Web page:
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This week’s question comes from Edward:
My wife turned 62 in October 2017 and received her first Social Security check for $520 in December. I am thinking about claiming my benefits of $2,830 in two years, when I reach my full retirement age (FRA). Should we pay back her benefits so that she can claim when I start my benefits? That way, she would receive half of my benefits, or $1,415. Both of us expect to live well into our 80s, given our family histories.
Right idea, but a bit late
Edward, determining the best claiming strategy for a couple is not an easy task. I used my firm’s software to analyze your case, and your current instincts are correct: Your wife should have claimed later, ideally at her FRA of 66 years and 2 months, given that you both have long life expectancies.
Unfortunately, your wife has just missed the opportunity to request a do-over. Under current rules, a beneficiary has only 12 months after starting benefits to pay back benefits and start over at a later date. In your wife’s case, it appears that she became eligible for benefits in November 2017, since she received her first check in December 2017. (The Social Security Administration always pays benefits one month late.)
All is not lost, however. Your wife’s spousal supplement to her retirement benefits depends on when you claim your retirement benefits. As soon as you claim your retirement benefits, she will automatically receive her spousal supplement, since she previously claimed her own benefits. So, if you claim benefits when she reaches her FRA, her spousal supplement will be maximized.
How much will she get? The maximum she can receive — including her own benefit and the spousal supplement — is half of your benefits at your FRA ($1,415), minus the early claiming penalty she incurred for claiming at 62. I calculate the early claiming monthly penalty to be about $152. So, in the end, she could receive as much as $1,263 (= $1,415 – $152). Keep in mind, however, if you claim before her FRA, she will get less than $1,263, because of an early claiming penalty on her spousal supplement. This is true even though her claim would be forced on her by the SSA as soon as you claim your benefits.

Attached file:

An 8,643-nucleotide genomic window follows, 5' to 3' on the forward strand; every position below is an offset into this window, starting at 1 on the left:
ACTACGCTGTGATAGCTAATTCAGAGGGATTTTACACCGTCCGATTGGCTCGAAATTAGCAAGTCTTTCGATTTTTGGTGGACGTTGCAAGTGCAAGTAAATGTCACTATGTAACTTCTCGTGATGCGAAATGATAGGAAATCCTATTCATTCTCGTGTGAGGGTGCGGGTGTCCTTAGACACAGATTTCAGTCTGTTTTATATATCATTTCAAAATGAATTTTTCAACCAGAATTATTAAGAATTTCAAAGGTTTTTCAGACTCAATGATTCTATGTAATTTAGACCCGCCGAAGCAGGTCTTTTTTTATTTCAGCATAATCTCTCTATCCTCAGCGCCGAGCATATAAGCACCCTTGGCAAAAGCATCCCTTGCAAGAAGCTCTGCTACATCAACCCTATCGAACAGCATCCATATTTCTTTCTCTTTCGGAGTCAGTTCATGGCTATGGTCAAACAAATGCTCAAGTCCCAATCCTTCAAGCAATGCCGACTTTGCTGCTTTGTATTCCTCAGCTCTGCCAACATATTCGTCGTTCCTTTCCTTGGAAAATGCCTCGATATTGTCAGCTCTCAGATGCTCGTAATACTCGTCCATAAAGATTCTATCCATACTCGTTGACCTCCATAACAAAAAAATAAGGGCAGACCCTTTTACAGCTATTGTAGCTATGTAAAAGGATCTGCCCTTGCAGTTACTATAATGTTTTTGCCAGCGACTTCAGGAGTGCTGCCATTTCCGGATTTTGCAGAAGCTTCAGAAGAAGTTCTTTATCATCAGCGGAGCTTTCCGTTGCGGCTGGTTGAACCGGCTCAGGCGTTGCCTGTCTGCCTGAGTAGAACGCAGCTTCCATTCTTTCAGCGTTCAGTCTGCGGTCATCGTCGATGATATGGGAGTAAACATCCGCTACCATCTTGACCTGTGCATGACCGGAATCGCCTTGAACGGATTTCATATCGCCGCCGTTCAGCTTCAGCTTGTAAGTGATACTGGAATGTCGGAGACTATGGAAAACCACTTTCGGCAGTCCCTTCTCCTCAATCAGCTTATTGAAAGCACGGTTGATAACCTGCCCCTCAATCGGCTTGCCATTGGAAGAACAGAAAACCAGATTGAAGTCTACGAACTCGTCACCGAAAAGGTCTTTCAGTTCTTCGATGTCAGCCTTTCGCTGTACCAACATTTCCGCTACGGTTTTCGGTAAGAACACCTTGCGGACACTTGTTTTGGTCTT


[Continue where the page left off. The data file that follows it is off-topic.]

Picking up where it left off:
Edward, I apologize for the somewhat complicated answer. Social Security claiming decisions often involve complicated issues, requiring complicated answers. That is why one often benefits handsomely by getting professional help with such decisions.
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I hold a doctorate in economics from the University of Wisconsin and taught economics at the University of Delaware for many years. In 2009, I co-founded SocialSecurityChoices.com, an internet company that provides advice on Social Security claiming decisions. You can learn more about that by clicking here.
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Disclaimer: We strive to provide accurate information with regard to the subject matter covered. It is offered with the understanding that we are not offering legal, accounting, investment or other professional advice or services, and that the SSA alone makes all final determinations on your eligibility for benefits and the benefit amounts. Our advice on claiming strategies does not comprise a comprehensive financial plan. You should consult with your financial adviser regarding your individual situation.
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